Filed in Narcos: Mexico

Diego Luna Talks ‘Narcos: Mexico’ and Why Trump’s Wall is ‘Not Going to Stop Anything’

Variety – In “Narcos: Mexico,” which Netflix will release on November 16, Diego Luna takes on the role of Guadalajara cartel leader Miguel Ángel Félix Gallardo. Gallardo, considered the founder of the modern Mexican drug trade, is currently behind bars in Mexico for the murder of DEA agent Enrique ‘Kiki’ Camarena, played on the show by Michael Peña. Luna and Peña made the trek to Italy’s Lucca Comics & Games where Luna spoke to Variety about the show’s relevance in shedding light on the drug trafficking plague and how this reconstruction of the criminal power structure built on both sides of the Mexico-U.S. border can provide insight on escalating border tensions, just as President Donald Trump is building a wall and sending troops there.

What’s your impression of Lucca, this unique event dedicated to cosplayers and fandom in a medieval town?
I’m having fun. It was quite cool to do the Q&A with the audience…inside a church. It was a little surreal to me, you know, talking about ‘Narcos’ inside a church. It was like being in ‘The Godfather.’ But it’s amazing, the city is beautiful and the event is a mixture of pop culture and tradition; an interesting thing to witness.

Speaking of ‘Narcos: Mexico’ I liked how it digs deep into both the criminal and law enforcement aspects and does this with a gritty naturalistic tone.
Thanks. The idea of this show is to make sure you understand how the whole system works. It’s a series about many characters. It’s a series about a business. It’s not about one man and another guy chasing him. It’s a series about an entire structure built from every level of power…the idea is to understand a community, to understand a structure, an organization.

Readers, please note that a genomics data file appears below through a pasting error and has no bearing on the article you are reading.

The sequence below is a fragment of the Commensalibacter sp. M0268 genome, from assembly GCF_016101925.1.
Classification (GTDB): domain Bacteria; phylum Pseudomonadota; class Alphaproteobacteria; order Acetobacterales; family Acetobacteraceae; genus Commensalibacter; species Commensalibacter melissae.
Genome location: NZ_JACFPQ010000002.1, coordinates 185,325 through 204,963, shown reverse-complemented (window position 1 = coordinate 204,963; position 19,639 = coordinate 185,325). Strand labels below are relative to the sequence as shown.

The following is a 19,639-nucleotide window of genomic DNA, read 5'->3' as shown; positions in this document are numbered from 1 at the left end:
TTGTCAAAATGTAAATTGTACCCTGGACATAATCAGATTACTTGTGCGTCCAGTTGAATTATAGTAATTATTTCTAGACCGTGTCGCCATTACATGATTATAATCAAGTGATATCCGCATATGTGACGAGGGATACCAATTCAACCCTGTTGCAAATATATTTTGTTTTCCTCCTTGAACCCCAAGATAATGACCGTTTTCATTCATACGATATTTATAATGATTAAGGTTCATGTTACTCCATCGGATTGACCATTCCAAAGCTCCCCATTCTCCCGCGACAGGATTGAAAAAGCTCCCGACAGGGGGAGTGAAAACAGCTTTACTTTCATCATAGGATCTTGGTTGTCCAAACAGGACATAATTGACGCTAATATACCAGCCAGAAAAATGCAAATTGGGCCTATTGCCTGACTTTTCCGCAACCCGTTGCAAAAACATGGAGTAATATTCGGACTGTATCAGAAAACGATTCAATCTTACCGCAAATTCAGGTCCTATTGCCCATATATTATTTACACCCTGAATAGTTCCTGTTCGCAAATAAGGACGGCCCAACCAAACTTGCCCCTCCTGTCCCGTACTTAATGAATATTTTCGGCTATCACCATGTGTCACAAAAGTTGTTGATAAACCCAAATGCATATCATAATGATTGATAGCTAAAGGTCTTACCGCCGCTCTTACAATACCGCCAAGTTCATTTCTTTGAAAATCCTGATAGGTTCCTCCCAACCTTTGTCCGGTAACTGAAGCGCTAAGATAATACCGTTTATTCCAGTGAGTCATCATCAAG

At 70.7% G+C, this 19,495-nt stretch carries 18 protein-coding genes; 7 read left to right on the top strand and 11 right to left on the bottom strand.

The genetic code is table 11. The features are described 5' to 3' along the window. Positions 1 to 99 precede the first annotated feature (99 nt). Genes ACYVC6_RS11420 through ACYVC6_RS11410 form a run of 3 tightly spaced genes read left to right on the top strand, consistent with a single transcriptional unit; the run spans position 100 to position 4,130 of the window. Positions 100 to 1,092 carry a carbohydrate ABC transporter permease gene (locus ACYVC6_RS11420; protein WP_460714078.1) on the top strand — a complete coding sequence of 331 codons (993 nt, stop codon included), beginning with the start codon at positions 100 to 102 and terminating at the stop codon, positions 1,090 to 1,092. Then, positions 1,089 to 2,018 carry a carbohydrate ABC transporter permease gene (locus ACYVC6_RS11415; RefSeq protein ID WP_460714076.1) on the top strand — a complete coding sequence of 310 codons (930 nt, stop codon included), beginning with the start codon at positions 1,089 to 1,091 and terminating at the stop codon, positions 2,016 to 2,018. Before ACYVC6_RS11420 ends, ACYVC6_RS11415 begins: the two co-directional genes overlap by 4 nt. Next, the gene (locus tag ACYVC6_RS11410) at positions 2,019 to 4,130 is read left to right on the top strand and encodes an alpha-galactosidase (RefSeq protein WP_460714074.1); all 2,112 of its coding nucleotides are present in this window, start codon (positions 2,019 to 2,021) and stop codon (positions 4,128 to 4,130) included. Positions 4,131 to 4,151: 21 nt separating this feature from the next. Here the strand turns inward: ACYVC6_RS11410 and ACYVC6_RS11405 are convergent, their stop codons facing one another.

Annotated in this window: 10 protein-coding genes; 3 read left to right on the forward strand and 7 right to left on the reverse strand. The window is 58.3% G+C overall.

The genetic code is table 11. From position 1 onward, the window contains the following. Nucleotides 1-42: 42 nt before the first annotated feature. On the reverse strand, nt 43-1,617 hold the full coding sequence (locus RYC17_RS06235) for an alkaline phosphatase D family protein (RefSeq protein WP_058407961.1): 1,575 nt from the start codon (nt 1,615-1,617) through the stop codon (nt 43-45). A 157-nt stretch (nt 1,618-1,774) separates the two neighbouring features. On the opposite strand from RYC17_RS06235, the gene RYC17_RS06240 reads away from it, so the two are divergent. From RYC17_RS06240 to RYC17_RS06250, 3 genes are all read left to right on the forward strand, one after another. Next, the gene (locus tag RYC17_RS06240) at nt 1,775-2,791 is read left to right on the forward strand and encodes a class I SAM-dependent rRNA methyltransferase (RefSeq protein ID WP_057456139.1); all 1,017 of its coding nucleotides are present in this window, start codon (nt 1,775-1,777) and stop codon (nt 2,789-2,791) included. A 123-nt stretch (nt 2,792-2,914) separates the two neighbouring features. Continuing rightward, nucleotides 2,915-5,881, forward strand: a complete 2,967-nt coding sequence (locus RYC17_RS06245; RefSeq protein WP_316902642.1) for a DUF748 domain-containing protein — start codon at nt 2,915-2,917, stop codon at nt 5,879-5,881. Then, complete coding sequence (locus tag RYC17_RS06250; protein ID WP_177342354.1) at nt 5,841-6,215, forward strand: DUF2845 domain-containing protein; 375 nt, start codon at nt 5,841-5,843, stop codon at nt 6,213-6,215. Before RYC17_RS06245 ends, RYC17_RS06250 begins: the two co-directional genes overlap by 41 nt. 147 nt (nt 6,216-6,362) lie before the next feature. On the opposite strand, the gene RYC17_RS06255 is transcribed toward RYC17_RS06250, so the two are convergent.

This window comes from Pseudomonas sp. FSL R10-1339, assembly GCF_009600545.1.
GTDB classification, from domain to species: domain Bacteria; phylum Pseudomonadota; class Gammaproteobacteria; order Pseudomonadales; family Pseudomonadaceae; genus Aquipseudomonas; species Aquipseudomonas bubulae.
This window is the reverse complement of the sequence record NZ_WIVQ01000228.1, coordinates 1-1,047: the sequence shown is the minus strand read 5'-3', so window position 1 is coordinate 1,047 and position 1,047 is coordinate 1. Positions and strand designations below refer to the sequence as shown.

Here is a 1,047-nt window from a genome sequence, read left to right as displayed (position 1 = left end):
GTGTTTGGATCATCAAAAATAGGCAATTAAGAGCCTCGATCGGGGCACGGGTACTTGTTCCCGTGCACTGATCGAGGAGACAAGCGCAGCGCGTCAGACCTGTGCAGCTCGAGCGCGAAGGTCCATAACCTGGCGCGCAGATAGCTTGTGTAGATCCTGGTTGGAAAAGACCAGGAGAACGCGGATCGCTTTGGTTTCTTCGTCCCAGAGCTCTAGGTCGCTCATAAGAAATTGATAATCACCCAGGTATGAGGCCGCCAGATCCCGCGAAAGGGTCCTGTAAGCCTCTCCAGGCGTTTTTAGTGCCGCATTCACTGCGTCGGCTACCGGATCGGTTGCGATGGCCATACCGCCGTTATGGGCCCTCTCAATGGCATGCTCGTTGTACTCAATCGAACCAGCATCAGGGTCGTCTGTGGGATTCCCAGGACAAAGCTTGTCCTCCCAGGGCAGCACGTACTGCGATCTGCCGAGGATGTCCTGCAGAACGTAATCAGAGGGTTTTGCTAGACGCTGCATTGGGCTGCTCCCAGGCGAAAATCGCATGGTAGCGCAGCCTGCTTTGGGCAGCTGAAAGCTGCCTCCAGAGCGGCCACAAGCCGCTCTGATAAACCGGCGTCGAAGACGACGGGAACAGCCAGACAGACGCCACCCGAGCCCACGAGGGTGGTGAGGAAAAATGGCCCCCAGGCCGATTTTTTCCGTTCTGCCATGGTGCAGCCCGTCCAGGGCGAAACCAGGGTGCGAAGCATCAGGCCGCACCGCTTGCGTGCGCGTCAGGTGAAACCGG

How did you prepare to play Félix, who was originally a corrupt cop and is essentially a shrewd businessman?
One decision I made is: I’m not going to go out there and interview people. I’m just going to work with the materials that have been written, that are out there already, partly because he is alive…and it’s difficult to work with the perception of people who knew him…Another thing that was important was to learn about that decade in Mexico, to learn about the 80’s, about the Mexico that he was living in. I remember that Mexico as a kid – I was born in 1979 –…so I went back to kind of reconstruct it from an adult perspective. To see all the things that my father didn’t want me to see…so I could start thinking: ‘OK, so that was the context in which he was living: would he do that?’ But then it’s also just interpretation; it’s just my interpretation. And that’s what I like about the series…We are not claiming to do a documentary or a [meticulous] recreation of actual events. At the end of the day it’s fictional.

There have been rumblings in the Mexican press against you for doing ‘Narcos’ related to how this could glorify the drug trade. Do you think once the show is released this type of accusation will die down?